With a variety of personalities in the workplace, it can be difficult to get along with everyone. Occasionally, you may run into someone who consistently gives you problems. The person make talk bad about you behind your back, take credit for work that is yours or simply cause you unnecessary stress. Writing a letter to your boss outlining the problems can often be helpful. A letter will give you the opportunity to collect your thoughts without being too defensive, and it will also give management time to think about what to do next.
Contact the human resources department at your company and find out the procedures for writing a letter of complaint. Fill out any necessary paperwork and ask who you need to talk to. Don't waste time by not following company policy. Your boss will probably tell you he can't do anything until you follow the correct procedures. Ask how long it takes the company to respond, and always followup with the complaint.
Reporting the Problem
Provide specific occurrences of the problems with your coworker by keeping a log of any issues that arise. Write down the date and the incident so you can include it in your letter. You will need to be as detailed as possible so management will know how to proceed. Don't write every single incident in your letter, but do provide enough information to outline the issue, and don't make accusations, let management complete an investigation and come to their own conclusions.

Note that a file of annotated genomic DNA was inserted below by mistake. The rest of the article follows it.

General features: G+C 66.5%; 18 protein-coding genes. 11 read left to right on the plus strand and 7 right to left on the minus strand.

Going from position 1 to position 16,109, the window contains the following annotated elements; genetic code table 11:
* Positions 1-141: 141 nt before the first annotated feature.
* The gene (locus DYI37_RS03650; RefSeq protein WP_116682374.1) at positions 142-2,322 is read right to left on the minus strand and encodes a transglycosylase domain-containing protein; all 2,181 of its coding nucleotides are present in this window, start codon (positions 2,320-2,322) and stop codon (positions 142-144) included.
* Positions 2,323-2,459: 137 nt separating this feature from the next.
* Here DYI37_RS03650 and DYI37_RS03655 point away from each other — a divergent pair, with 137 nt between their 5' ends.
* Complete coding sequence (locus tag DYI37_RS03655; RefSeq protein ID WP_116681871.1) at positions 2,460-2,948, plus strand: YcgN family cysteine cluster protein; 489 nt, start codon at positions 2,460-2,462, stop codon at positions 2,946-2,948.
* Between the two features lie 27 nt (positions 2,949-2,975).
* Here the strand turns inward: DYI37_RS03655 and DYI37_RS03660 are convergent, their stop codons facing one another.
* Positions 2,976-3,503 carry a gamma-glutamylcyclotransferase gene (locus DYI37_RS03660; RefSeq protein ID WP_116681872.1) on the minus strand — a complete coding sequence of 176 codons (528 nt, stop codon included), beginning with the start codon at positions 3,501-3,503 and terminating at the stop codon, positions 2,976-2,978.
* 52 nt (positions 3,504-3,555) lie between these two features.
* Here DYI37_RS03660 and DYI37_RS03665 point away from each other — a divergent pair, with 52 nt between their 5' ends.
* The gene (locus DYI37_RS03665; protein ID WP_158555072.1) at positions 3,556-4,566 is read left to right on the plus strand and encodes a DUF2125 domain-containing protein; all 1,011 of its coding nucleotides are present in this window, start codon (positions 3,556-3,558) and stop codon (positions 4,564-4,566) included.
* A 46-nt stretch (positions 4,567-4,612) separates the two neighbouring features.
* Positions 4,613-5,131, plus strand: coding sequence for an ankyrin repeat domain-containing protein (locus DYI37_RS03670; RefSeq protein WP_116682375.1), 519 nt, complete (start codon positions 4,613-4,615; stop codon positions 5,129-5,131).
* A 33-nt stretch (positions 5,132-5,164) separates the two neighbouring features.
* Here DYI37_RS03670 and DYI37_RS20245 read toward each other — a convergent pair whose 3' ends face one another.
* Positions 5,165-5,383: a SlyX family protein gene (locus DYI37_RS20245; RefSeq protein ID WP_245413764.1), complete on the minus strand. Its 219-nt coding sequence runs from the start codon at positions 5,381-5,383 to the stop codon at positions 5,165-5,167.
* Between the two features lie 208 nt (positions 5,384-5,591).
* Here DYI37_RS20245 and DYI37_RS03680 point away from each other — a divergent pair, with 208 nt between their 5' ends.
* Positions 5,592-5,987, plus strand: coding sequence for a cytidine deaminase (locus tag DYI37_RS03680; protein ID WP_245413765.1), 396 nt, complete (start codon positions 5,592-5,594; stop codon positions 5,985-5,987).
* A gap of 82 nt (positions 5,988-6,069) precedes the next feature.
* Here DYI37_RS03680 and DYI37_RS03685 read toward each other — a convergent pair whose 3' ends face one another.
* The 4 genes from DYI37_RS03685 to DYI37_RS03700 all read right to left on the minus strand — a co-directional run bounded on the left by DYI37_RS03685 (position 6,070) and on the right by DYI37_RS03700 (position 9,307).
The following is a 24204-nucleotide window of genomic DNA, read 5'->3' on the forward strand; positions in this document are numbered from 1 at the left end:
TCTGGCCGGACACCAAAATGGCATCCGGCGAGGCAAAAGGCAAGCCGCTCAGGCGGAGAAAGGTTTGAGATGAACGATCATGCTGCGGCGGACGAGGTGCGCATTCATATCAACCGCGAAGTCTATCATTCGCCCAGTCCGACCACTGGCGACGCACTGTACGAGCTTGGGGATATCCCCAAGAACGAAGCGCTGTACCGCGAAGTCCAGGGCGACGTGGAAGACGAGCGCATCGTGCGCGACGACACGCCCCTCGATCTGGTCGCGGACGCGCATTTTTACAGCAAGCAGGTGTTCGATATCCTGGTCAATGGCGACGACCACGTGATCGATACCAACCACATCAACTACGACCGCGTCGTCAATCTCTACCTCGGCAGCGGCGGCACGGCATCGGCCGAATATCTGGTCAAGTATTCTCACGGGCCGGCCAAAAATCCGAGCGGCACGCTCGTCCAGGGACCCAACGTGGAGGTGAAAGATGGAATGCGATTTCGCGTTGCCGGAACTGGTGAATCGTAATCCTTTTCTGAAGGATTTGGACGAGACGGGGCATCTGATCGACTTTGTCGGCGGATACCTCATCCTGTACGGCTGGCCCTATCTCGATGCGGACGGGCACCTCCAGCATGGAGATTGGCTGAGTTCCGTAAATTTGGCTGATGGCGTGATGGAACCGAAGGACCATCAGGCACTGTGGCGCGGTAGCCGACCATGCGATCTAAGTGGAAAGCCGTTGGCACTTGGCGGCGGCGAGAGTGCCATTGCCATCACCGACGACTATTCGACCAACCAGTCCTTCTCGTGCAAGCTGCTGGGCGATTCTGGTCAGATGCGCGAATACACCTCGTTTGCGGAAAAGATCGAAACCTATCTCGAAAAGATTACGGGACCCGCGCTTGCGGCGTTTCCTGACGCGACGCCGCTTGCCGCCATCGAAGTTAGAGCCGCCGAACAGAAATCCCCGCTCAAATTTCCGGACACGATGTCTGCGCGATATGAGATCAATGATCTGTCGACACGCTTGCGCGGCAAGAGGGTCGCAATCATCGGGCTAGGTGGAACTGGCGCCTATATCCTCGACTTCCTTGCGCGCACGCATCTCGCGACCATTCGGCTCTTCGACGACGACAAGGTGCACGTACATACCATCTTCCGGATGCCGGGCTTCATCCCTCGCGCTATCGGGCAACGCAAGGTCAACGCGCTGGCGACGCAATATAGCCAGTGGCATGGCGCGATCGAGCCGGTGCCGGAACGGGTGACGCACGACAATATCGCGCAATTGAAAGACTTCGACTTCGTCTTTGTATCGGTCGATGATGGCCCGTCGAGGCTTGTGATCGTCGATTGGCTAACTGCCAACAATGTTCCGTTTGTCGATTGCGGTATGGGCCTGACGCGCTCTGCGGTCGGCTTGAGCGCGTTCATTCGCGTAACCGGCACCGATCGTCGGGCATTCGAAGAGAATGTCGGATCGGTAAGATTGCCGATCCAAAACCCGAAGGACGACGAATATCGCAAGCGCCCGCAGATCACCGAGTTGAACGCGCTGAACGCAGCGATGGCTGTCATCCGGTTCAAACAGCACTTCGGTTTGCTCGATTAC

Provide a solution to the problem. Tell management how you would like to see the issue resolved. Ask to be moved to another department or ask to work from home. According to Wright State University, you should view the conflict as a puzzle to be solved and not a battle to be won. Come up with several solutions that you would find acceptable. Allow management to make the final decision and respect what they decide. The goal is to create a good working relationship with your coworker, so you can both work productively together towards the goals of the organization.
Write the letter in a word processing program so you can fix errors before you submit it. Type the letter using professional language, or the type of language you would use in a job interview or when speaking with customers. Avoid the use of slang or other colorful speech, and keep the letter brief and to the point. Use a business letter template from your word processing program if you are unsure of the correct form of a business letter. Read over the letter before you print it, and be sure to print it on official company letterhead. Save the document in a file on your computer so you have a copy.